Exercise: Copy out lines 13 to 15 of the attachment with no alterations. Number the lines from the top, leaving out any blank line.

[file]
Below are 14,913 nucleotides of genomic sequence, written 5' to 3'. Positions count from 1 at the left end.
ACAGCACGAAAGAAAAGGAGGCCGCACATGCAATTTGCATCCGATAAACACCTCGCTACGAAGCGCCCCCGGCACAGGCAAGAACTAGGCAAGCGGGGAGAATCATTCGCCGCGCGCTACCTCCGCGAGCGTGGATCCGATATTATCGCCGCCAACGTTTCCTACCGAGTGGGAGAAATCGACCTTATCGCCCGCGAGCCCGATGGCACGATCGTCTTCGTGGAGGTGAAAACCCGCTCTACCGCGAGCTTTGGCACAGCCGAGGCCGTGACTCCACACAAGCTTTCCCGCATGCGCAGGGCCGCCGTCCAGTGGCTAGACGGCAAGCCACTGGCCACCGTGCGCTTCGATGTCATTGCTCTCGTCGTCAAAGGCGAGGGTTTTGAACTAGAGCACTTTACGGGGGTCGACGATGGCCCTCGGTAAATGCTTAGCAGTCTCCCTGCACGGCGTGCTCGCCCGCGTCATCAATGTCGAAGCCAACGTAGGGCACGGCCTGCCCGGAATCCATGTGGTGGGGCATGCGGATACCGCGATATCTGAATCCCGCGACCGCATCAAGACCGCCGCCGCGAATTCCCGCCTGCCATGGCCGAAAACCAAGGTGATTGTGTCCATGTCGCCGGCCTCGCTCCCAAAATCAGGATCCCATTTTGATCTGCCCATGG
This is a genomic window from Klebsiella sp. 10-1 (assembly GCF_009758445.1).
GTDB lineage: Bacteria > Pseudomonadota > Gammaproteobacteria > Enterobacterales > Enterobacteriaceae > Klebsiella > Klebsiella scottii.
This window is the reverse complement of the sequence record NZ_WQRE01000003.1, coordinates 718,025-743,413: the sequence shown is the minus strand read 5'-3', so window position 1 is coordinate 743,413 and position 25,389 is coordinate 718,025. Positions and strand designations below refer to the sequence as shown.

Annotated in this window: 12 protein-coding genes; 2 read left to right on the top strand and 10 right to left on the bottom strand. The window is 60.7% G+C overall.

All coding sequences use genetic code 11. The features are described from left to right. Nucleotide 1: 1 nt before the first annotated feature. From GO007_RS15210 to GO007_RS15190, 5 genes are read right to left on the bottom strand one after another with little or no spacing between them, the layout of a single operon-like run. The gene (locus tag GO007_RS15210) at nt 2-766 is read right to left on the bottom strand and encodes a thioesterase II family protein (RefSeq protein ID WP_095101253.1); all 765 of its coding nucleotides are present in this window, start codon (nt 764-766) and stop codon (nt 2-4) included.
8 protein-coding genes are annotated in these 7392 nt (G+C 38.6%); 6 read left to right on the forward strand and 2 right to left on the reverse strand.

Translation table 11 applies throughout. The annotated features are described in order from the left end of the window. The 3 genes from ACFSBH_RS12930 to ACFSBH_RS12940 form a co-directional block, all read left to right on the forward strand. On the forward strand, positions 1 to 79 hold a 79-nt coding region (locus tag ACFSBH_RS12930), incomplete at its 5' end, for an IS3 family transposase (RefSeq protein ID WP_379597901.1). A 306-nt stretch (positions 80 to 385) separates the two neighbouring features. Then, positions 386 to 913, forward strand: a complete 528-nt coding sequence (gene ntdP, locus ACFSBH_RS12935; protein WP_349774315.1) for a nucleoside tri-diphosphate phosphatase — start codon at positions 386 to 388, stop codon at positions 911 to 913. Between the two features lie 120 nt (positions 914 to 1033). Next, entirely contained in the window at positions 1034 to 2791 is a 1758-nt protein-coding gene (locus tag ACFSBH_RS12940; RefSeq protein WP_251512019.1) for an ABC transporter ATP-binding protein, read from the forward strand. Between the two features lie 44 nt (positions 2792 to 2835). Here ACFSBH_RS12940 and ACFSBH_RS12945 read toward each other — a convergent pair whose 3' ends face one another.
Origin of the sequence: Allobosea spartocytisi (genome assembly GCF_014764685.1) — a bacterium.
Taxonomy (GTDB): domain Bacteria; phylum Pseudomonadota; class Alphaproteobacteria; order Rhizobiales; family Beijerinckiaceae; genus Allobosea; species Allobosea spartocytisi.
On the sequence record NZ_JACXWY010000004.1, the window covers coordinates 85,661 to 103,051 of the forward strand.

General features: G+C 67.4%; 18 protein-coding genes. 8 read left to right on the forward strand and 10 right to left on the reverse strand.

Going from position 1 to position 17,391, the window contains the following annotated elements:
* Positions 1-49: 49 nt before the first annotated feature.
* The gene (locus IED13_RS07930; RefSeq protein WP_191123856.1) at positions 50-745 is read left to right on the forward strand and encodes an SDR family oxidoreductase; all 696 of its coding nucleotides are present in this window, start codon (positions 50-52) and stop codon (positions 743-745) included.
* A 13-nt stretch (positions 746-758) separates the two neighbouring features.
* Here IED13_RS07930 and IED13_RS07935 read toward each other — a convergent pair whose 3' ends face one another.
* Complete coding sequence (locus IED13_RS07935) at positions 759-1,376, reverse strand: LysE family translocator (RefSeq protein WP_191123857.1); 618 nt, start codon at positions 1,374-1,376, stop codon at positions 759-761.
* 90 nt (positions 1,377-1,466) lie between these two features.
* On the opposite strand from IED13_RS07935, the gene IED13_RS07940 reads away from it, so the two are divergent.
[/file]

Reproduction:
General features: G+C 67.4%; 18 protein-coding genes. 8 read left to right on the forward strand and 10 right to left on the reverse strand.

Going from position 1 to position 17,391, the window contains the following annotated elements:
* Positions 1-49: 49 nt before the first annotated feature.